Once more down the street.
Still gettin' funny looks from
Ev'ry old fan we meet.
Hey, hey, we're the Monkees,
And people say we've done this before,
But we've got bills to pay
So we had them book us a tour!
The posters at the Celebrity Theatre say it's the "final" reunion tour for Peter Tork, Micky Dolenz and Davy Jones as The Monkees. In 2001, they celebrate the 35th anniversary of their debut as three-quarters of the greatest made-for-TV band ever devised. (The missing Monkee, Michael Nesmith, sends his best wishes but once again won't be making the party.) However, if history is any guide, book those seats now for the gala 50th! After all, these guys have gotten together to hit the road for some excellent Monkee business on the occasion of their 20th, 25th and 30th. Not that anyone in their worldwide fan base is complaining.
The story of this band is one of those classic and oft-told show business tales. Untried television producers Bob Rafelson and Bert Schneider were pitching the concept of a hip-and-happening series that would capture some of the excitement of a young band trying to make it big. No one at the networks was at all interested.
Then along came the Beatles, who promptly changed the face of popular culture forever. Suddenly, the producers were visionary geniuses, and Columbia Television Productions gave them the go-ahead to put together a weekly 30-minute comedy that gave more than a nod in the direction of "A Hard Day's Night."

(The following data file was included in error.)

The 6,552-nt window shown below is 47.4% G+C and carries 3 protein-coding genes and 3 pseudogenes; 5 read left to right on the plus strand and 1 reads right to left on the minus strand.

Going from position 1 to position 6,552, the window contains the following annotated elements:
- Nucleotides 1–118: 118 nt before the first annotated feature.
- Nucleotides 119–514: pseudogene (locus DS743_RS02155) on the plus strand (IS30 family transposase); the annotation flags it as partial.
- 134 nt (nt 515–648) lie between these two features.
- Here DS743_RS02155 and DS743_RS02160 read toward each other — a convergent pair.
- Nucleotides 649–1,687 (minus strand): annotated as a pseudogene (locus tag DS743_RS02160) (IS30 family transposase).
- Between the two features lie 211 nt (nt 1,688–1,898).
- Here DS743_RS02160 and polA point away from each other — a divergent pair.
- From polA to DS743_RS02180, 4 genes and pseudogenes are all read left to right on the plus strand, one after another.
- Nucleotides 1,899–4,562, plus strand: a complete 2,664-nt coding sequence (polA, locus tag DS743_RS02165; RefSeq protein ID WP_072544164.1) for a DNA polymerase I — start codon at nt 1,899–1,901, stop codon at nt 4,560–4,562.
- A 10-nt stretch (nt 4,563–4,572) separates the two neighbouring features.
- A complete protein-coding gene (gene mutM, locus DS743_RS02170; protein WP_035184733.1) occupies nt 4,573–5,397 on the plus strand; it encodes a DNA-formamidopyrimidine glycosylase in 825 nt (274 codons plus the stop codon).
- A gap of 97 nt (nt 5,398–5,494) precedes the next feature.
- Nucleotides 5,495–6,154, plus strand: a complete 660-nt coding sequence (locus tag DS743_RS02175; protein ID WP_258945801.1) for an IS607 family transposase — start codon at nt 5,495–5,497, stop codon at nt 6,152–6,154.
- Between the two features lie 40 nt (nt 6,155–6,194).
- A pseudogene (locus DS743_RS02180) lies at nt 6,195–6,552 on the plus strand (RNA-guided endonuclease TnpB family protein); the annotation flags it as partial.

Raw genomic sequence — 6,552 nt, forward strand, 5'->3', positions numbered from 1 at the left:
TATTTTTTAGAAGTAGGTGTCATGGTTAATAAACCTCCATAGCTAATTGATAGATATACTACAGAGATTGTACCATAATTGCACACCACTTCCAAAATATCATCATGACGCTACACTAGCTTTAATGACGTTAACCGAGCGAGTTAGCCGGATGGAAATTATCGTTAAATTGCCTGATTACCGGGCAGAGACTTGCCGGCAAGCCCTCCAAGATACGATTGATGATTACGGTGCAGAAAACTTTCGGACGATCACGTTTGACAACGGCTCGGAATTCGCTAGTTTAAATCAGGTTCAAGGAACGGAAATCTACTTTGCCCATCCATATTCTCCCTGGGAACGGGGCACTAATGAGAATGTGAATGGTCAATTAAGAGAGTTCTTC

The show was cast by way of ads in Variety and The Hollywood Reporter. The cattle call turned up former child star Micky Dolenz, Texas native and songwriter Michael Nesmith and folk singer-dishwasher Peter Tork. British-born Broadway veteran Davy Jones was already signed to an artist's contract with Columbia, and pretty much already had the gig.
These were the four guys hired to play the parts of a working band on a new TV show. Since it was a show about a band, they needed music, and lots of it. Songwriters including Carole King, Neil Diamond and dozens more were put to work, along with the cream of Los Angeles' session musicians, to create the songs. Originally, the Monkees themselves only sang lead on the recordings, but after the first few records were enormous successes, the guys won the right to take a more active role in the music.
After a few years, the show was canceled, and in 1970 the Monkees went their own ways. Then in 1986, the 20th anniversary reunion tour was an even bigger success than their first go-round. So every few years since that time has seen another bout of Monkeemania. Can this year's tour really be our last live-and-in-person chance to enjoy their Monkeeshines?